Whisky Ladies Grain – The Chita 43%

Most would be familiar with Suntory’s popular Hibiki blend which brings together the Chita grain with Hakushu and Yamazaki. For many years, Suntory kept Chita nearly ‘secret’ in Japan – with no exports available.

I remember when I first picked up a bottle in Tokyo  (July 2014) – our tasting group in Mumbai were astounded by its exquisite, perfumed and nuanced character. Before featuring it in an article on Japanese whiskies, I reached out to the folks at Suntory to ask if they had any plans to market Chita outside of Japan. That was mid 2015 and the answer was “not yet” with plans clearly afoot to change that state sooner than later.

So when the NAS export version “The Chita” became available at Singapore duty-free a year later, I was excited to try it! Thanks to a “speed dating” sample sip at the airport, I had this chance, however didn’t discover much of what made our original experience so interesting.

Since then we’ve had more grains and know to calibrate expectations. And as always, the best thing about exploring whiskies with a tasting group – in this case the Whisky Ladies – is the different impressions which includes those who come with a fresh open approach not coloured by past experiences.

So what did we collectively think?

The Chita 43%

  • Nose – Light banana, vanilla, soft wood, almond, light perfume, honey
  • Palate – Lemon and pepper, sweet, pleasant, uncomplicated, more of that light perfume in the flavours and definitely more honey too
  • Finish – Simple, sweet yet satisfying

Overall we pronounced this one for the “easy drinking” category. Completely pleasant and one that could be brought out as an enjoyable uncomplicated option. One lady shared  she generally keeps a bottle of The Chita stocked and prefers it with ice and a splash of water for a simple refreshing wind-down drink.

What is interesting to note is that while the age is not stated, part of the character comes from the grain aging in a variety of casks – American White Oak, Spanish Oak and wine. This combination is given credit to producing a grain that is mild and smooth.

Suntory shares that they’ve produced grain as “dashi” or a broth base for their blends since 1972.  Yet only with the craze for Japanese whiskies globally and a growing interest in grain as a category on its own has The Chita become available since 2016.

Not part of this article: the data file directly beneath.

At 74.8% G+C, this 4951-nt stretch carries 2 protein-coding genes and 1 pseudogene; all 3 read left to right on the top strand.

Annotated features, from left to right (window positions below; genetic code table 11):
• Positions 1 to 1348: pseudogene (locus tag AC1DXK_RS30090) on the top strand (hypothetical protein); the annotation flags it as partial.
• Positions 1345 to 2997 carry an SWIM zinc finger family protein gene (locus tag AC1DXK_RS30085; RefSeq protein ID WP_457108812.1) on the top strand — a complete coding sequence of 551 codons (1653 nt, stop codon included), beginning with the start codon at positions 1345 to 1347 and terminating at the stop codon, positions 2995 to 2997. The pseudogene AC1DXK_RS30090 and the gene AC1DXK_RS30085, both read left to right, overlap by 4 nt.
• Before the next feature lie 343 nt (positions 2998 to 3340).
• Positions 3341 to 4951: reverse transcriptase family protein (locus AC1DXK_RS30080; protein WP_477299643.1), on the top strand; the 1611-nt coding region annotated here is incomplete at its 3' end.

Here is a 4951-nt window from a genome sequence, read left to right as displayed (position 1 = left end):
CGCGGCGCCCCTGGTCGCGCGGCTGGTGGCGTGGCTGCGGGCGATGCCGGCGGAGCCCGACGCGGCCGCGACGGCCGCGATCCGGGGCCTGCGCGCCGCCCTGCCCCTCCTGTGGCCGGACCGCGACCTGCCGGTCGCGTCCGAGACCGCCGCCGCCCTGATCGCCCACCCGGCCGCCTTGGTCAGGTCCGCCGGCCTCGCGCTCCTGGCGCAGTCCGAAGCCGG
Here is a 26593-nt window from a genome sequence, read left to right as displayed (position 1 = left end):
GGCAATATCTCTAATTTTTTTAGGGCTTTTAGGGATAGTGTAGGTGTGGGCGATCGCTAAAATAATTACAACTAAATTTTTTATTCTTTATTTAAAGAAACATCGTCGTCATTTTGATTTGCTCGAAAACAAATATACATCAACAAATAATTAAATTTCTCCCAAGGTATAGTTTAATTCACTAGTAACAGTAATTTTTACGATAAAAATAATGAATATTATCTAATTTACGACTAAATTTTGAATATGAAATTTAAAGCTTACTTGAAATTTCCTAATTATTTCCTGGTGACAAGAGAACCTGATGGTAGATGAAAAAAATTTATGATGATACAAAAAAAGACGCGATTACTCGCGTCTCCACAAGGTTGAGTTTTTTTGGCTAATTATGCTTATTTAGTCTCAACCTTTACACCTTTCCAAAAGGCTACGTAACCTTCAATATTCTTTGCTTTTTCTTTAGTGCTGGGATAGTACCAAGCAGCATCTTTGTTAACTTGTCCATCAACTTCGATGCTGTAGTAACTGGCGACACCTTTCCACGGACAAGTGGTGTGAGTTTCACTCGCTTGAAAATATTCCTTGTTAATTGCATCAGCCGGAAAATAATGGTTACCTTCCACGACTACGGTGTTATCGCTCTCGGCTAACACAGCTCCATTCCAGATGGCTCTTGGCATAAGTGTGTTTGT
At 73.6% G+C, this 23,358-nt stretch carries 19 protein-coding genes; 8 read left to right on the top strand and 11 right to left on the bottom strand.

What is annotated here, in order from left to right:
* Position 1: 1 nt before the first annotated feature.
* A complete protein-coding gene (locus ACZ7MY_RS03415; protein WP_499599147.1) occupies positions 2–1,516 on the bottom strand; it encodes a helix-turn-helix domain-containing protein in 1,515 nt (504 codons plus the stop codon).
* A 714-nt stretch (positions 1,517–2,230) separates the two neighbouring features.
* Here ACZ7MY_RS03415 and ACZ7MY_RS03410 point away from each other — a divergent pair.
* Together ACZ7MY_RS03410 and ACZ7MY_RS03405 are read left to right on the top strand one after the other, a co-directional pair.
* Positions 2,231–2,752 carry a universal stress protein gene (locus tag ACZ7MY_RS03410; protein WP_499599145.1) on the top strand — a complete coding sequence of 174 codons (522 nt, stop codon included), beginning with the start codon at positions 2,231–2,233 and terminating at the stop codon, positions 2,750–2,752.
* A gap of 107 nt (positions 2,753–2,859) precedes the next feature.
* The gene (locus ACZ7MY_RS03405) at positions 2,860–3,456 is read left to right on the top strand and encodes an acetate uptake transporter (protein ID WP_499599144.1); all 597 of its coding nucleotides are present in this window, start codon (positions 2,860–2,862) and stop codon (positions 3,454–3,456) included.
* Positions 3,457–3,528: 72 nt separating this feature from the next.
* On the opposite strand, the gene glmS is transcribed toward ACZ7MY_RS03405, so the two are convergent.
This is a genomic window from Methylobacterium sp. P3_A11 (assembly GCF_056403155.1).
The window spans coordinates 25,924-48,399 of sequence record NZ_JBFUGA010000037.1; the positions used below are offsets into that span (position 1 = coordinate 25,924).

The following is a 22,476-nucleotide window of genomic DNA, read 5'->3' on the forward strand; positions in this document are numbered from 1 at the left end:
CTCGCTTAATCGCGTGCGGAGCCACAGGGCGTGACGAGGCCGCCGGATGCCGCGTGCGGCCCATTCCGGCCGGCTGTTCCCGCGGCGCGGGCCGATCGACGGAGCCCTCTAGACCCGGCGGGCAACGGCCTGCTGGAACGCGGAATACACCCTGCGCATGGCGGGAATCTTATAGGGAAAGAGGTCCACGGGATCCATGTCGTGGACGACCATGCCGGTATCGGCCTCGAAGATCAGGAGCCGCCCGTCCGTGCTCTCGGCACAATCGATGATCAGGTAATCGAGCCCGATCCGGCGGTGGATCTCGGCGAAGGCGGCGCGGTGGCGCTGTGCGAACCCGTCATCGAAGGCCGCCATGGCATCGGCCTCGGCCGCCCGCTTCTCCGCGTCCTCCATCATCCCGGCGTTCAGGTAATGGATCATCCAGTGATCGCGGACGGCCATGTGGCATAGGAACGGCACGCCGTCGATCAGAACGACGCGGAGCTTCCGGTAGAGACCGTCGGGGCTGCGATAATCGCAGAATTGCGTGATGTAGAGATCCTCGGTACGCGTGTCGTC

And what do they have to say?

Shinji Fukuyo describes The Chita Single Grain Whisky as the “serenity of Japanese whisky.” Like the misty, calm seas of the Chita Peninsula on a day of elegant stillness, this airy whisky has a presence that is unmistakably serene.

“There is a quiet confidence and tenderness in our grain whiskies. These qualities allow them to be their own heroes, whether in a blend or featured as a single grain whisky.”

From the House of Suntory Whisky, a mild, smooth single grain whisky with unparalleled sophistication and a clean, clear finish.

  • Colour: Bright gold
  • Nose: Creme brûlée, cardamon, acacia honey, blossoming rose
  • Palate: Mild and smooth, hint of mint, deep honey
  • Finish: Clean and clear, spiced oak with subtle bittersweet notes

And what would a bottle of The Chita set you back? You can find it at Changi airport in Singapore for approx SGD 80 / USD 60 / INR 4,250. By Asian standards that is quite reasonable and more importantly, it is available in several airports in the region making it easy to pick up too. From that perspective, it is an easy buy for an easy drinking alternative.

PS – Photo credit goes to our whisky contributor Paula McGlynn

What else did the Whisky Ladies try in our Grain evening?

You can find more on a page dedicated just to Grains here.

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Singapore “Speed Dating” Whisky…

Singapore may be expensive as far as whisky purchasing is concerned, however it never fails to deliver a new discovery.

There are some terrific night spots to nip into for a whisky flight (or two) – The Auld Alliance, Flagship and Quaich.

There are always unique offerings at La Maison du Whisky.

Even Changi Airport is no slouch as a spot to sample something novel with its range of whiskies from everyday duty-free to airport exclusives to a special “I have way too much money” collection upstairs…

So what did my August 2016 Singapore trip have in store?

It began with a pilgrimage to La Maison du Whisky

I stopped by early, well in advance of 6 PM ‘sampling’ time to pre-select options more or less under SG$200, less readily accessible elsewhere, not a repeat of any previous drams and could spark conversation from our fellow samplers back in Mumbai.

After a bit of careful thought, Priscilla sprung into action and began pulling out a few… checking some possibilities that I declined… to come up with a diverse shortlist. My sampling companion arrived and we began our final selection process by “speed dating” each whisky with quick short nips.

Puni Italian Trio

We began with a trio from Italy. Yes… Italy. We compared (right to left):

Puni Nova Bourbon Cask 43% 

  • Matured in American and European oak casks, initially seemed just grains, flowers, honey and vanilla… relatively standard on the palate.